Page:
Suppose there is


Each \newcount uses \alloc@ and that has \wlog{\string#5=\string#2\the\allocationnumber}. Thus to determine which register mycountera uses I can look into the .log file for the (e.g.) \c@mycountera=\count123.

But how can I determine the number of the used register inside of LaTeX automatically? (Something like \registernumber{\c@mycountera} expanding to 123.) After \newcount\c@mycountera it is \the\allocationnumber, but when there is an unknown number of counts created between \newcount\c@mycountera and the time when I need the information this does not help. (I cannot use \xdef\myallocationnumber{\the\allocationnumber} immediatly after \newcount\c@mycountera, because it is defined inside of a package.)

(I suspect that the answer is usable with e.g. \dimen, \box,... too.)

  • 1
    @Stephen Out of curiosity where are you using this? – Yiannis Lazarides Feb 23 '12 at 15:51
  • as for example \cl@@ckpt stores all the counters in a list, you could check by inspecting the list as well. – Yiannis Lazarides Feb 23 '12 at 17:11
  • @Sure, although one could extract those as well. Please see my answer, I think you will end up with issues in any case. – Yiannis Lazarides Feb 23 '12 at 18:12
  • @Stephen Now that the problem is clearer, perhaps it's better to change the question's title. – egreg Feb 23 '12 at 20:31
  • @egreg I asked a separate question for that: tex.stackexchange.com/questions/45651/… . Sorry for the mess I created her. – Stephen Feb 24 '12 at 17:15

You can use the fact that \meaning will print something like \countXXX for a register:


I've used a simple loop to remove the type of register from the front of the number here. There are perhaps better ways to do that, but if proves the principal. The loop uses the fact that \char48 is 0 and \char57 is 9, so anything outside of this range is not a number.

  • Quite similar to mine. I'd use `0 and `9 instead of 48 and 57, just not to look at the ASCII table. However, it fails for box registers. – egreg Feb 23 '12 at 15:23
  • +1 After gobbling six preceding \relax (from \count) in the result your answer exactly solves my problem. Thanks! (I'll wait until tomorrow before accepting it, just in the unlikely case there would be another answer.) – Stephen Feb 23 '12 at 15:46
  • 1
    @Joseph a simpler (but devious) test for digits is \ifnum1<1#1 digit\else non-digit\fi. – Bruno Le Floch Feb 23 '12 at 19:24
  • @BrunoLeFloch I was sure there shortcut, but couldn't be bothered to work it out! – Joseph Wright Feb 23 '12 at 19:52

Here is one that works also for box registers:

       \ifnum`#1<`0 \else \ifnum`#1>`9 \else #1\fi\fi

\def\showcounter#1{\expandafter\showregister\csname c@#1\endcsname}





\showcounter{AAE} % or \expandafter\showregister\csname c@AAE\endcsname

Box register numbers will be in hexadecimal form, preceded by "

The output should be (if starting without any package)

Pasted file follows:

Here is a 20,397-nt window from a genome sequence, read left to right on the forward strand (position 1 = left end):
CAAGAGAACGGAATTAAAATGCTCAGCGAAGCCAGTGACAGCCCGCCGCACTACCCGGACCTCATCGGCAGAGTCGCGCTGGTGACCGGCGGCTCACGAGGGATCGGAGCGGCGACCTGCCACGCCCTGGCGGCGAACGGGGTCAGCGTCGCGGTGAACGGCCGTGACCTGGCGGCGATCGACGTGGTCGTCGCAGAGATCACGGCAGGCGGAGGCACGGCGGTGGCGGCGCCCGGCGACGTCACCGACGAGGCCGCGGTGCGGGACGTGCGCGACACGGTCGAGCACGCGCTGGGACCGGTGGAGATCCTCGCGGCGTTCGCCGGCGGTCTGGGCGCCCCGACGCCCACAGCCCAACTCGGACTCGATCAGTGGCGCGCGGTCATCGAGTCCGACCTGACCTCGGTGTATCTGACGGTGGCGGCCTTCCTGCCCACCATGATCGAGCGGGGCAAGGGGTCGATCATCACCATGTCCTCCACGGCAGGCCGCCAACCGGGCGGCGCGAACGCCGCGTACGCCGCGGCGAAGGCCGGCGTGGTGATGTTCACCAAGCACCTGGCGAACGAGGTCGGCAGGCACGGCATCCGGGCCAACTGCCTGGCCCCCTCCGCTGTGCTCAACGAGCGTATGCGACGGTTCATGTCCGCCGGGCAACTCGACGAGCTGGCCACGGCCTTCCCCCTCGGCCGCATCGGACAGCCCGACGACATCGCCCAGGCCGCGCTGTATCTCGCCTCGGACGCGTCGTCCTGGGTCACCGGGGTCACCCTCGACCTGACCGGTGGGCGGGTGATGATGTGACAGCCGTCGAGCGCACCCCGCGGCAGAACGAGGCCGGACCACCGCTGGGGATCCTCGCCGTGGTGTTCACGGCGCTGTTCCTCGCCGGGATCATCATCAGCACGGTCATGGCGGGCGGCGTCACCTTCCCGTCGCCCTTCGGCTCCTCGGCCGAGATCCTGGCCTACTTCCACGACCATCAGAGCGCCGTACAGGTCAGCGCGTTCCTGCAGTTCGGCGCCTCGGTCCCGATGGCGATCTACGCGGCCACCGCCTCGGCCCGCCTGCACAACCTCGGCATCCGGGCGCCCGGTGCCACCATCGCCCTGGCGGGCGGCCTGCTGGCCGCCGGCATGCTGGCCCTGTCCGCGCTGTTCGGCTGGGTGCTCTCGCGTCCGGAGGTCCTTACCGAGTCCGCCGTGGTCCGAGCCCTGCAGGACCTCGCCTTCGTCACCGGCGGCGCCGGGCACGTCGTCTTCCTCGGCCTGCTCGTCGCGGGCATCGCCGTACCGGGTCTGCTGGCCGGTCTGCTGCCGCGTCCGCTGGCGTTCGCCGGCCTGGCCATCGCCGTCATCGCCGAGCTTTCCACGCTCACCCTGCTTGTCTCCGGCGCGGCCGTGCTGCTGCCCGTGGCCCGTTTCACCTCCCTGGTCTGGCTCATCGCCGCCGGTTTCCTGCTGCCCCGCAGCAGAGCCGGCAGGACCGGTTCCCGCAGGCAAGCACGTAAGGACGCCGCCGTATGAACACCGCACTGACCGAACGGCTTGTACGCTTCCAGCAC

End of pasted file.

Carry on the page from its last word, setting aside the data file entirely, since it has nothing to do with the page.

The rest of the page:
(Moved additional code to this other answer)

Here's a LaTeX3 version:

\DeclareExpandableDocumentCommand{\showcounter} { m }
  { \exp_args:Nc \showregister { c@#1 } }
\DeclareExpandableDocumentCommand{\showregister} { m }
   \tl_map_function:fN { \cs_meaning:N #1 } \showreg_scan:n
\cs_generate_variant:Nn \tl_map_function:nN { f }
\cs_new:Npn \showreg_scan:n #1
      (  \int_compare_p:n { `#1 >= `0 } && \int_compare_p:n { `#1 <= `9 } )
      \int_compare_p:n { `#1 = `" }
      ( \int_compare_p:n { `#1 >= `A } && \int_compare_p:n { `#1 <= `F } )
     { #1 }

\def\test#1{\edef\x{\showregister#1}\message{\x\space = \meaning#1}}




The output on the terminal will be

36 = \dimen36
"23 = \char"23
  • @egreg: nitpicking, once more, but variables normally (i.e., in the LaTeX3 naming convention) start with \l_ or \g_ or \c_ depending on whether they are to be modified locally, globally, or not at all (constants). – Bruno Le Floch Feb 23 '12 at 19:26
  • @BrunoLeFloch You're right, of course – egreg Feb 23 '12 at 20:22

This is too long for a comment. As per the OP the counter number is to be used for checking the order of packages loaded. This is highly unlikely that it can be a full proof technique.

LaTeX2e, stores all the counters allocated in an \@elt list called \cl@@ckpt.

The following MWE will display all counters allocated and the name of the counter i.e., the part after c@. As you will observe by running the example, hyperTexies like Heiko will fiddle the system. Mostly though, it will predict order of loading:

% See all the counters in LaTeX2e
% and their allocation numbers
       \csname c@##1\endcsname
       \space = ##1,\par
All counter in article class plus one!
Expand list.


\ifcsname c@section@level\endcsname 
   hyperef package has been loaded
   not loaded
%\expandafter\let\csname c@section@level\endcsname\undefined 



A better way to check for file order is to check the @filelist.

% Just to see files
 \next, \par
% Command factory
      \expandafter\edef\csname @\next\endcsname{\thectr}

% Define macro to check order
   \edef\X{\csname @#1\endcsname}
    \edef\Y{\csname @#2\endcsname}
      Yes loaded earlier \X, \Y
      No loaded later \X, \Y


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